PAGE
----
Prior to the FCC's Ruling, one district court ruled that a single opt-out confirmation does not violate the TCPA.[7]  The FCC's Ruling provides significant additional support.  Because the FCC was providing a reasonable construction to an ambiguous provision of the TCPA, this construction is entitled to deference unless it is "arbitrary, capricious, or manifestly contrary to the statute."[8] In this regard, the FCC cited to the legislative history of the TCPA, which indicates that the TCPA is not intended to apply to "normal business communications that are expected or desired between businesses and their customers" as support that its Ruling is consistent with the goals and objectives of the TCPA.[9]  Given this, it will be difficult for plaintiffs to argue that the FCC's Ruling is arbitrary, capricious or contrary to the TCPA. 

Steps to Take

To make the best use of this Ruling, when planning and implementing a text message marketing campaign, the following should be considered:

  1. Always get prior express consent to send text messages, whether it is a marketing or merely a transactional message.
  2. When receiving a response to a STOP message, a confirmation text is a good practice and required by the MMA.
  3. No marketing information can be included in the opt-out confirmation, but must only confirm the opt-out.
  4. Contractually require your vendor to send the opt-out confirmation within 5 minutes of receipt of the opt-out. 
  5. No further text messages should be sent after the opt-out confirmation unless new express consent is obtained.

For more information regarding the FCC's Ruling, how to obtain consent and structure your text message marketing program or other contractual considerations with text message vendors, please contact:

Benita A. Kahn, Esq.
Phone:  (614) 464-6487

Eric S. Whisler, Esq.
Phone:  (614) 464-5691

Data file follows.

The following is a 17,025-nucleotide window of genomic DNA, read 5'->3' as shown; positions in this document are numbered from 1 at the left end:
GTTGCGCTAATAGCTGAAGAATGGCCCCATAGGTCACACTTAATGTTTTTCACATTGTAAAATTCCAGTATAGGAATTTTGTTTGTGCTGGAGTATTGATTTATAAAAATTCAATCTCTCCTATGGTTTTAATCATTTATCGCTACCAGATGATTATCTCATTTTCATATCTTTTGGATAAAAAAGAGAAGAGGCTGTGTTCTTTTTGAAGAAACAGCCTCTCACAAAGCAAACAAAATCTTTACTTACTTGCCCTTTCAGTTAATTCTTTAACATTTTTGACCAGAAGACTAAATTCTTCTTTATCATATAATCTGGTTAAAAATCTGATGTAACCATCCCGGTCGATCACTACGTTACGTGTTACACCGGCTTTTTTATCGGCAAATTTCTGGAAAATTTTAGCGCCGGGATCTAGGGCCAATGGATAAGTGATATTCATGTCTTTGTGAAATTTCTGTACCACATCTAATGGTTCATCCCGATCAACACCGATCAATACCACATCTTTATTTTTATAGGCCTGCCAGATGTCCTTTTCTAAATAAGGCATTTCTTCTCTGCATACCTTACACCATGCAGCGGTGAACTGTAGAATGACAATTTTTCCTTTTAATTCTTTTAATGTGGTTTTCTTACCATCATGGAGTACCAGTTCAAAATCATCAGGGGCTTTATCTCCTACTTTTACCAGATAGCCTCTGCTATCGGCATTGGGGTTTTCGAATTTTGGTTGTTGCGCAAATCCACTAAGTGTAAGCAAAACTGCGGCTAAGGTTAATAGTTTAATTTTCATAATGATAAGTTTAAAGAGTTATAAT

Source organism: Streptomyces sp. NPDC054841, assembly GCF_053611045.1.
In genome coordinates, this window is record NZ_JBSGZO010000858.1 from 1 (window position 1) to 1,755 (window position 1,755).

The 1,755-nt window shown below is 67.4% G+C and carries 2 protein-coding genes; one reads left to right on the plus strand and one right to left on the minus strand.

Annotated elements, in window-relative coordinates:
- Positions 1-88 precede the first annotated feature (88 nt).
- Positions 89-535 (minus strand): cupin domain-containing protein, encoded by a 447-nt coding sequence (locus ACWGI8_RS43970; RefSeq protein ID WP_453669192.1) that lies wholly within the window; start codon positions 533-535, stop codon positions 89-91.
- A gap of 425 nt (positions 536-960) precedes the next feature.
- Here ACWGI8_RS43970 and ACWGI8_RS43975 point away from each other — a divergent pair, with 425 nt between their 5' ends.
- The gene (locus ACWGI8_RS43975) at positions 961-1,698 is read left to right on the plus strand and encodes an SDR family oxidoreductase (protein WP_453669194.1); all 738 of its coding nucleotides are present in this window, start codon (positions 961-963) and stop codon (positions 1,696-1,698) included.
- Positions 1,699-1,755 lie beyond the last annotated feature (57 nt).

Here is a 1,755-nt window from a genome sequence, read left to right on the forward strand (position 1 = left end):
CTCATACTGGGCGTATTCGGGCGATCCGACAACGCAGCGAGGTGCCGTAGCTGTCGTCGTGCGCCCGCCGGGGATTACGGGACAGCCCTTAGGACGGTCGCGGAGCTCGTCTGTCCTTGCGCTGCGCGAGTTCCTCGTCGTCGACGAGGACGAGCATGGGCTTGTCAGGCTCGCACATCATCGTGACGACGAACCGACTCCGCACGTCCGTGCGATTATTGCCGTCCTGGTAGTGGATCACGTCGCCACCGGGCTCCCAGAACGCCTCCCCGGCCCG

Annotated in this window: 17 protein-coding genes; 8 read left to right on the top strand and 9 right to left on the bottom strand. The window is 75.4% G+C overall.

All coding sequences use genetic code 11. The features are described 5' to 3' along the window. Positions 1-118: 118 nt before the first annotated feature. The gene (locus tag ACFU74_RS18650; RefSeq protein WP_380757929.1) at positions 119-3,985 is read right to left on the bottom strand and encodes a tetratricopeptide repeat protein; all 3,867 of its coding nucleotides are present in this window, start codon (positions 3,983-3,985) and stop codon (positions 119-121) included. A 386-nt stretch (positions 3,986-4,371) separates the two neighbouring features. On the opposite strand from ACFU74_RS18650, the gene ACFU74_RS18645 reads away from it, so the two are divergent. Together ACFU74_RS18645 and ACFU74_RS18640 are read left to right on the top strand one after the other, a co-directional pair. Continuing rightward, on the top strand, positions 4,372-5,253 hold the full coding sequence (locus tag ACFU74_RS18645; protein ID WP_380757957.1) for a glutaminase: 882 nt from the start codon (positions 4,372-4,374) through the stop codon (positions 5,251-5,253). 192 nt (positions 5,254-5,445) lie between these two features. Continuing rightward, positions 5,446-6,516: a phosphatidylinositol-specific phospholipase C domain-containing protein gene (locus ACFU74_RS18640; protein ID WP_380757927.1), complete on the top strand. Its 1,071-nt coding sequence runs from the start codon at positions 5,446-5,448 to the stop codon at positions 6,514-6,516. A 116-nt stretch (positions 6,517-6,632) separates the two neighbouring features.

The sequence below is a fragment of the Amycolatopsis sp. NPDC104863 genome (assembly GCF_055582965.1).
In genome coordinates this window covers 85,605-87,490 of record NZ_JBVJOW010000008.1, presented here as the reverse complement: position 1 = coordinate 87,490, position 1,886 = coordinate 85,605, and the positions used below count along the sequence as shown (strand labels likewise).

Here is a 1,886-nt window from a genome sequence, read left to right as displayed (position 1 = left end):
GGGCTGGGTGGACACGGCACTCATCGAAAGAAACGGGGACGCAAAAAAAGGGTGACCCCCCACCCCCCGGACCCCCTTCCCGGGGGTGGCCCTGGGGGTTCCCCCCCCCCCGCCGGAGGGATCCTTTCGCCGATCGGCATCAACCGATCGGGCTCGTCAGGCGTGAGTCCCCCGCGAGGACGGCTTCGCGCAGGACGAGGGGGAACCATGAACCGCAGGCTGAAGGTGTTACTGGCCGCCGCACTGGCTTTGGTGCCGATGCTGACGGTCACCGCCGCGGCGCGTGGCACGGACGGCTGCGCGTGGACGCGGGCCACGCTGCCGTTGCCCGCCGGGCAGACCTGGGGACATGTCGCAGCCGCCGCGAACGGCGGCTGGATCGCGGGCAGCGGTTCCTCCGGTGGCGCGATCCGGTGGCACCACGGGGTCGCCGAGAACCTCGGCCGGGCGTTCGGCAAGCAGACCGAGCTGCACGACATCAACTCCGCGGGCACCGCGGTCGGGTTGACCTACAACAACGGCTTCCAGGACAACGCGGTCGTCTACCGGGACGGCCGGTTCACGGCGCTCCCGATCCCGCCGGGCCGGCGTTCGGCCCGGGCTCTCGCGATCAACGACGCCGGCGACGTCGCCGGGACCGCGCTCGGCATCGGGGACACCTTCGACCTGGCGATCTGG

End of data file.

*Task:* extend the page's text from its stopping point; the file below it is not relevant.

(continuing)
[1] FCC Declaratory Ruling in response to SoundBite Communications, Inc. Petition for Expedited Declaratory Ruling, FCC 12-143, Nov. 29, 2012, available at

[2] FCC Declaratory Ruling, supra note 1, at ¶8.

[3] Mobile Marketing Association, U.S. Consumer Best Practices, Version 6.0, § 1.6-4, available at

[4] 47 U.S.C. § 227(b)(1)(A).

[5] See Rules and Regulations Implementing the Telephone Consumer Protection Act of 1991, CG Docket No. 02-278, Report and Order, 18 FCC Rcd 14014, 14092, ¶ 165 (2003); Satterfield v. Simon & Schuster, Inc., 569 F.3d 946, 955 (9th Cir. 2009).

[6] Gutierrez v. Barclays Group, No. 10-cv-1012-DMS-BGS (U.S. Dist. Court S.D. Cal. Oct. 11, 2011).  The settlement included up to $1.58 million in attorneys fees, $10,000 for the two lead plaintiffs, and up to $125 for each of the estimated 67,500 class members. 

[7] Ibey v Taco Bell Corp., No. 12-CV-0583-IEG-(WVG),  2012 U.S. Dist. LEXIS 91030, 2012 WL 2401972 (U.S. Dist. Court S.D. Cal. June 18, 2012).

[8] Satterfield v. Simon & Schuster, Inc., 569 F.3d at 952 (citing Chevron U.S.A., Inc. v. Natural Resources Defense Council, Inc., 467 U.S. 837, 844 (1984)).

[9] FCC Declaratory Ruling, supra note 1, at ¶8 (internal quotations removed). The FCC also cited evidence that sending one-time opt-out confirmation messages is a widespread practice expected by consumers and noted that the FCC has not received any consumer complaints about receiving opt-out confirmation texts. Id. at 9.